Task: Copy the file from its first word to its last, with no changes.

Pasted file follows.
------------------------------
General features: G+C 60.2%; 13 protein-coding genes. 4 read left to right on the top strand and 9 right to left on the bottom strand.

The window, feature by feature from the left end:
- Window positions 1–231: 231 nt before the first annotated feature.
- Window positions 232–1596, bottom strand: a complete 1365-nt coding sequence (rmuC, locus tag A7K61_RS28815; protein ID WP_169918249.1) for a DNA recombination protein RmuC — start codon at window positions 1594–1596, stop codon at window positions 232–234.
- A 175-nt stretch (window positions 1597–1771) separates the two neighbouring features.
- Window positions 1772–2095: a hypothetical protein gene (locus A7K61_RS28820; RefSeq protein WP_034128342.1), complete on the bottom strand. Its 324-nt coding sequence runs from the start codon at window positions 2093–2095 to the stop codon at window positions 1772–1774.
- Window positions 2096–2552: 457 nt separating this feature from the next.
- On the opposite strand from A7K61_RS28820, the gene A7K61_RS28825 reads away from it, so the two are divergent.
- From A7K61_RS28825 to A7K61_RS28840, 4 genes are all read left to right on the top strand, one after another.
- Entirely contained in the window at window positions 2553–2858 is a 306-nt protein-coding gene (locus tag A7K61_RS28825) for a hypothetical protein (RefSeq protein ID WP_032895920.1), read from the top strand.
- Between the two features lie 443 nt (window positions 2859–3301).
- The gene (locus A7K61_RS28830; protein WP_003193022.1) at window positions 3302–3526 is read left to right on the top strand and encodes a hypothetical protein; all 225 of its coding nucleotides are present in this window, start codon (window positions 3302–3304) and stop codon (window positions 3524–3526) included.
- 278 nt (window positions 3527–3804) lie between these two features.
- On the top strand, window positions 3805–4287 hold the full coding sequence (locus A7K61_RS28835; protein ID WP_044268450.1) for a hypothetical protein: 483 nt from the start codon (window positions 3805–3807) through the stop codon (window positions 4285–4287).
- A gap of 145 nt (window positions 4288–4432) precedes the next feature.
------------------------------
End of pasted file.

General features: G+C 60.2%; 13 protein-coding genes. 4 read left to right on the top strand and 9 right to left on the bottom strand.

The window, feature by feature from the left end:
- Window positions 1–231: 231 nt before the first annotated feature.
- Window positions 232–1596, bottom strand: a complete 1365-nt coding sequence (rmuC, locus tag A7K61_RS28815; protein ID WP_169918249.1) for a DNA recombination protein RmuC — start codon at window positions 1594–1596, stop codon at window positions 232–234.
- A 175-nt stretch (window positions 1597–1771) separates the two neighbouring features.
- Window positions 1772–2095: a hypothetical protein gene (locus A7K61_RS28820; RefSeq protein WP_034128342.1), complete on the bottom strand. Its 324-nt coding sequence runs from the start codon at window positions 2093–2095 to the stop codon at window positions 1772–1774.
- Window positions 2096–2552: 457 nt separating this feature from the next.
- On the opposite strand from A7K61_RS28820, the gene A7K61_RS28825 reads away from it, so the two are divergent.
- From A7K61_RS28825 to A7K61_RS28840, 4 genes are all read left to right on the top strand, one after another.
- Entirely contained in the window at window positions 2553–2858 is a 306-nt protein-coding gene (locus tag A7K61_RS28825) for a hypothetical protein (RefSeq protein ID WP_032895920.1), read from the top strand.
- Between the two features lie 443 nt (window positions 2859–3301).
- The gene (locus A7K61_RS28830; protein WP_003193022.1) at window positions 3302–3526 is read left to right on the top strand and encodes a hypothetical protein; all 225 of its coding nucleotides are present in this window, start codon (window positions 3302–3304) and stop codon (window positions 3524–3526) included.
- 278 nt (window positions 3527–3804) lie between these two features.
- On the top strand, window positions 3805–4287 hold the full coding sequence (locus A7K61_RS28835; protein ID WP_044268450.1) for a hypothetical protein: 483 nt from the start codon (window positions 3805–3807) through the stop codon (window positions 4285–4287).
- A gap of 145 nt (window positions 4288–4432) precedes the next feature.